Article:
Tourist punished for damaging ancient Roman wall


Italy is home to countless ancient Roman ruins and pieces of history, but they are not immune to destruction these days. In the latest case of visitor vandalism, a remnant of the eruption of Mount Vesuvius was defaced by a Dutch tourist just outside Naples.

Herculaneum, like its bigger brother Pompeii, was covered in ash and lava when the volcano erupted almost 2,000 years ago. According to local police, a 27-year-old visitor “signed” the walls of an old house in the city that survived the eruption with a black permanent marker on a wall with white frescoes. Authorities quickly identified the suspect after he left his behind graffiti signature.

“Any damage damages our heritage, our beauty and our identity and therefore it must be punished with the utmost determination,” Italian Culture Minister Gennaro Sangiuliano said in a statement. Reuters. The unnamed tourist is charged with damage and mutilation of artistic works for his actions.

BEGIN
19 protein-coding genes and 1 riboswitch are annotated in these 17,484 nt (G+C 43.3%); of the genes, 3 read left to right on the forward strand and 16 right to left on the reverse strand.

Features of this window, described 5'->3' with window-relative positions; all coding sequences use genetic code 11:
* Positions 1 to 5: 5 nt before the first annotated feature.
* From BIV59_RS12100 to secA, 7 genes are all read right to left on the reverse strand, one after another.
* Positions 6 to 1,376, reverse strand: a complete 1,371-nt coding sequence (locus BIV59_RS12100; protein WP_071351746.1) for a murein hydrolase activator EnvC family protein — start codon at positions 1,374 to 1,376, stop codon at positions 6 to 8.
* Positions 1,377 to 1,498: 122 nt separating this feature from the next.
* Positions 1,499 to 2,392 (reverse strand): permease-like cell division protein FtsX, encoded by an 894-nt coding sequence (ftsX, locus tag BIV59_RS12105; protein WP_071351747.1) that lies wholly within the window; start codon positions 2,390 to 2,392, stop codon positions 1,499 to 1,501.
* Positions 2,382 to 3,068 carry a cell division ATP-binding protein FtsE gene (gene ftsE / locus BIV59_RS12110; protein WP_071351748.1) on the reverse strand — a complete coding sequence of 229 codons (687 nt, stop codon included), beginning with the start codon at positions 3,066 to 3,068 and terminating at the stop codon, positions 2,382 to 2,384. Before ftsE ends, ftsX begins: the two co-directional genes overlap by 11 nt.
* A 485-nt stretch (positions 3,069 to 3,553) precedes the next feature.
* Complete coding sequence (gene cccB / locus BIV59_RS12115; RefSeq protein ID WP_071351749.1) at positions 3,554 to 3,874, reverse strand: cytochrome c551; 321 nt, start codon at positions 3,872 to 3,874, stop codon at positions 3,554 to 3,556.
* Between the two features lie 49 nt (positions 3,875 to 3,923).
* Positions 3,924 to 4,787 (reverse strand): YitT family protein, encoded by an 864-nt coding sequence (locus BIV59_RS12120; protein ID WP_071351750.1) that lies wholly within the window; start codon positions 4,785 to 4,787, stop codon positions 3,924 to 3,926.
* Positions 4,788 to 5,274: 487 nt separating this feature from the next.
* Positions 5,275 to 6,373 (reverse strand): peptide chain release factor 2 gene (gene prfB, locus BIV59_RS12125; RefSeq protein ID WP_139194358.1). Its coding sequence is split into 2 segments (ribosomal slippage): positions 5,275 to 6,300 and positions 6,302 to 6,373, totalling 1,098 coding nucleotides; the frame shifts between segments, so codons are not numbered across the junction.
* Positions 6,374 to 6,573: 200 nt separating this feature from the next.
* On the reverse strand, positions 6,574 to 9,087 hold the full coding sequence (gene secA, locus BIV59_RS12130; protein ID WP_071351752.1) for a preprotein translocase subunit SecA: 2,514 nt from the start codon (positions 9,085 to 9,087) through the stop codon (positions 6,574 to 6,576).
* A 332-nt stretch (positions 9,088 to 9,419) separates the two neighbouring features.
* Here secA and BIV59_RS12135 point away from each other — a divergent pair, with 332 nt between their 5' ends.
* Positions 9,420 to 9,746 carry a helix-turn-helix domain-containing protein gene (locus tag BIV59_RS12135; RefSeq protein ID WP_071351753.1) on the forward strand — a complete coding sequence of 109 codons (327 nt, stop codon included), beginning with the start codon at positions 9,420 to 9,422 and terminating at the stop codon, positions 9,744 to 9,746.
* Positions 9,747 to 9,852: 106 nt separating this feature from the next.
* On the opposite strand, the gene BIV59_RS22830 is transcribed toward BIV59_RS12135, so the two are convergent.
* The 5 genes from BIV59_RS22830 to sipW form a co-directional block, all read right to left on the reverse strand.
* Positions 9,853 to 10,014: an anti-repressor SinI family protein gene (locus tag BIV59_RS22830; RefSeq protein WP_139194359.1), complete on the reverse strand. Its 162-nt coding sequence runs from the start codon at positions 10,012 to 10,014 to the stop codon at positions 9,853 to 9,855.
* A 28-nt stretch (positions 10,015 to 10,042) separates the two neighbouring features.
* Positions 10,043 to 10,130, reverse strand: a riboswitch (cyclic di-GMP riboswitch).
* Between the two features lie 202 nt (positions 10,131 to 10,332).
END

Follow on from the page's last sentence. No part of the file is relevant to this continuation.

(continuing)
Related: Tourists wanted for defacing historic Italian site with football slogans

It is the latest example in the last year of tourist vandalism in Italy. Last June, a man from Britain was caught on camera carving out his and his girlfriend’s names in the Colosseum in Rome with a wrench. And in August, graffiti artists defaced Milan’s famous Galleria Vittorio Emanuele II shopping arcade.

If you’re planning on traveling to Italy this summer and making your mark on a piece of history, you better be prepared to pay. In January, the country introduced tougher penalties for those who damage monuments and cultural sites. Doing so could result in a fine of up to €40,000 (approximately $43,500).

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